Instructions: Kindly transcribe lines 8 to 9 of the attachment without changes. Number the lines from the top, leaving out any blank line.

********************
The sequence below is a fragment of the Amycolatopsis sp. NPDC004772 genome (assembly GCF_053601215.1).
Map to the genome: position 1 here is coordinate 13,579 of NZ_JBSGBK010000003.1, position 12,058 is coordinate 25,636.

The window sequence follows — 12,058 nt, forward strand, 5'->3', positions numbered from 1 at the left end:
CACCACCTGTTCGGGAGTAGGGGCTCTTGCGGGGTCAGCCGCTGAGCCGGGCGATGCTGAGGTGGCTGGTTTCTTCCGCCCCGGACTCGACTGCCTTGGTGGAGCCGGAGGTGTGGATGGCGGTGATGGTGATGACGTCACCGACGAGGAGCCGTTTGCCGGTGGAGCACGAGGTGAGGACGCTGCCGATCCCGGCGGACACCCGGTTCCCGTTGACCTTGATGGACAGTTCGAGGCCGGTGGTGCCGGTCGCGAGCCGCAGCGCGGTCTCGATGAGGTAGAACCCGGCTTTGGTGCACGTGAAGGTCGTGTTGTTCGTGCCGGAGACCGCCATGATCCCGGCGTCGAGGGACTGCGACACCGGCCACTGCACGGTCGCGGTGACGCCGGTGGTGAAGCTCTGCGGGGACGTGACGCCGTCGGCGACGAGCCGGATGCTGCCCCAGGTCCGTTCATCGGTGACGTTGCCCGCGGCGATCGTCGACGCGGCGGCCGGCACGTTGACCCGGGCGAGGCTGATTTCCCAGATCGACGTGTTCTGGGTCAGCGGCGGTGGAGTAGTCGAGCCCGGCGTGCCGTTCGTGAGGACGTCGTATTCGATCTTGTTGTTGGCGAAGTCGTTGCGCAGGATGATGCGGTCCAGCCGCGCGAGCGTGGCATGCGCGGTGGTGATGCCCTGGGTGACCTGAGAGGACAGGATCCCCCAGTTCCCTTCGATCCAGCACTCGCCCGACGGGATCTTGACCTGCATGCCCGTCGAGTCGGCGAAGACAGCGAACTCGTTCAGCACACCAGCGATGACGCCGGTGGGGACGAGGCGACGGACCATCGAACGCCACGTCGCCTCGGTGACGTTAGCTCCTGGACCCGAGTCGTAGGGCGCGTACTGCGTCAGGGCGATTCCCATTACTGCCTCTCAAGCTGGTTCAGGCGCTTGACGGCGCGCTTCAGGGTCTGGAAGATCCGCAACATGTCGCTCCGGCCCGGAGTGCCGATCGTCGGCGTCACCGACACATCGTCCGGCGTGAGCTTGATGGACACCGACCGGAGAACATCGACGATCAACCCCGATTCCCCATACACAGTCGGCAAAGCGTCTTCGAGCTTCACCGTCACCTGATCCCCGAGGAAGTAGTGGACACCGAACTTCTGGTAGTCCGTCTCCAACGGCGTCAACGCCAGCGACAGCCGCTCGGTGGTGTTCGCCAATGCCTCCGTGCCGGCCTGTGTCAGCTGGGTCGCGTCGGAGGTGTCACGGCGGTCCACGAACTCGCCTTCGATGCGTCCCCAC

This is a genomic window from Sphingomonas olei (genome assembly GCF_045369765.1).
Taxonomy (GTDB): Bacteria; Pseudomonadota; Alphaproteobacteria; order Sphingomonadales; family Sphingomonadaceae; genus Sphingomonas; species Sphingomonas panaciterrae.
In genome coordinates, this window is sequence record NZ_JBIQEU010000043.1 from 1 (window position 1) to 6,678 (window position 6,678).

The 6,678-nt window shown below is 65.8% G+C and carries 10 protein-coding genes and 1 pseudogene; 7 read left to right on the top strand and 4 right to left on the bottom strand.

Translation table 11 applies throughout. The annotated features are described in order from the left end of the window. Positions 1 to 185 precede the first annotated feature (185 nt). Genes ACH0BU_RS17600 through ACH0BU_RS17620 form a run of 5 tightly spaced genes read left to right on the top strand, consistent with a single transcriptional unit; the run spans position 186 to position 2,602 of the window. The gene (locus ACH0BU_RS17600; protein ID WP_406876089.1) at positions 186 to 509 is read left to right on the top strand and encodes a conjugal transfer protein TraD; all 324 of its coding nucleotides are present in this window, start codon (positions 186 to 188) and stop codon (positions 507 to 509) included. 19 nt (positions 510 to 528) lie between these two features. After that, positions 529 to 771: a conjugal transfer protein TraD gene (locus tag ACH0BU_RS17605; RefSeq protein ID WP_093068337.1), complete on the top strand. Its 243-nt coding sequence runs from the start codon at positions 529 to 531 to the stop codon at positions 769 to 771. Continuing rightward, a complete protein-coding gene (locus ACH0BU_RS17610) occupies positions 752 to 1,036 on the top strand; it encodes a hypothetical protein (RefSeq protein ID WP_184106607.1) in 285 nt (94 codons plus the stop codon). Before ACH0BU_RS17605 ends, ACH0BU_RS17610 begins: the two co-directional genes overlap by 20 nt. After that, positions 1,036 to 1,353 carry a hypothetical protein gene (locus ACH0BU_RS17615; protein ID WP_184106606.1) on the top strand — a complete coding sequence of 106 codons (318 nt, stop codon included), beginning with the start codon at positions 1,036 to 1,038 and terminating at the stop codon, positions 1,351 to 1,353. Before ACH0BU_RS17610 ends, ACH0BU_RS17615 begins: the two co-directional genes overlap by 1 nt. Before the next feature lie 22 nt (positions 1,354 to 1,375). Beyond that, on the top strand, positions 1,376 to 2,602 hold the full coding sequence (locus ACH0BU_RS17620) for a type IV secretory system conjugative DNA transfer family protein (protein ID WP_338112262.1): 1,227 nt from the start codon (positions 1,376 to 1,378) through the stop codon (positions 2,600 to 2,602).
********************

The 6,678-nt window shown below is 65.8% G+C and carries 10 protein-coding genes and 1 pseudogene; 7 read left to right on the top strand and 4 right to left on the bottom strand.

Translation table 11 applies throughout. The annotated features are described in order from the left end of the window. Positions 1 to 185 precede the first annotated feature (185 nt). Genes ACH0BU_RS17600 through ACH0BU_RS17620 form a run of 5 tightly spaced genes read left to right on the top strand, consistent with a single transcriptional unit; the run spans position 186 to position 2,602 of the window. The gene (locus ACH0BU_RS17600; protein ID WP_406876089.1) at positions 186 to 509 is read left to right on the top strand and encodes a conjugal transfer protein TraD; all 324 of its coding nucleotides are present in this window, start codon (positions 186 to 188) and stop codon (positions 507 to 509) included. 19 nt (positions 510 to 528) lie between these two features. After that, positions 529 to 771: a conjugal transfer protein TraD gene (locus tag ACH0BU_RS17605; RefSeq protein ID WP_093068337.1), complete on the top strand. Its 243-nt coding sequence runs from the start codon at positions 529 to 531 to the stop codon at positions 769 to 771. Continuing rightward, a complete protein-coding gene (locus ACH0BU_RS17610) occupies positions 752 to 1,036 on the top strand; it encodes a hypothetical protein (RefSeq protein ID WP_184106607.1) in 285 nt (94 codons plus the stop codon). Before ACH0BU_RS17605 ends, ACH0BU_RS17610 begins: the two co-directional genes overlap by 20 nt. After that, positions 1,036 to 1,353 carry a hypothetical protein gene (locus ACH0BU_RS17615; protein ID WP_184106606.1) on the top strand — a complete coding sequence of 106 codons (318 nt, stop codon included), beginning with the start codon at positions 1,036 to 1,038 and terminating at the stop codon, positions 1,351 to 1,353. Before ACH0BU_RS17610 ends, ACH0BU_RS17615 begins: the two co-directional genes overlap by 1 nt. Before the next feature lie 22 nt (positions 1,354 to 1,375). Beyond that, on the top strand, positions 1,376 to 2,602 hold the full coding sequence (locus ACH0BU_RS17620) for a type IV secretory system conjugative DNA transfer family protein (protein ID WP_338112262.1): 1,227 nt from the start codon (positions 1,376 to 1,378) through the stop codon (positions 2,600 to 2,602).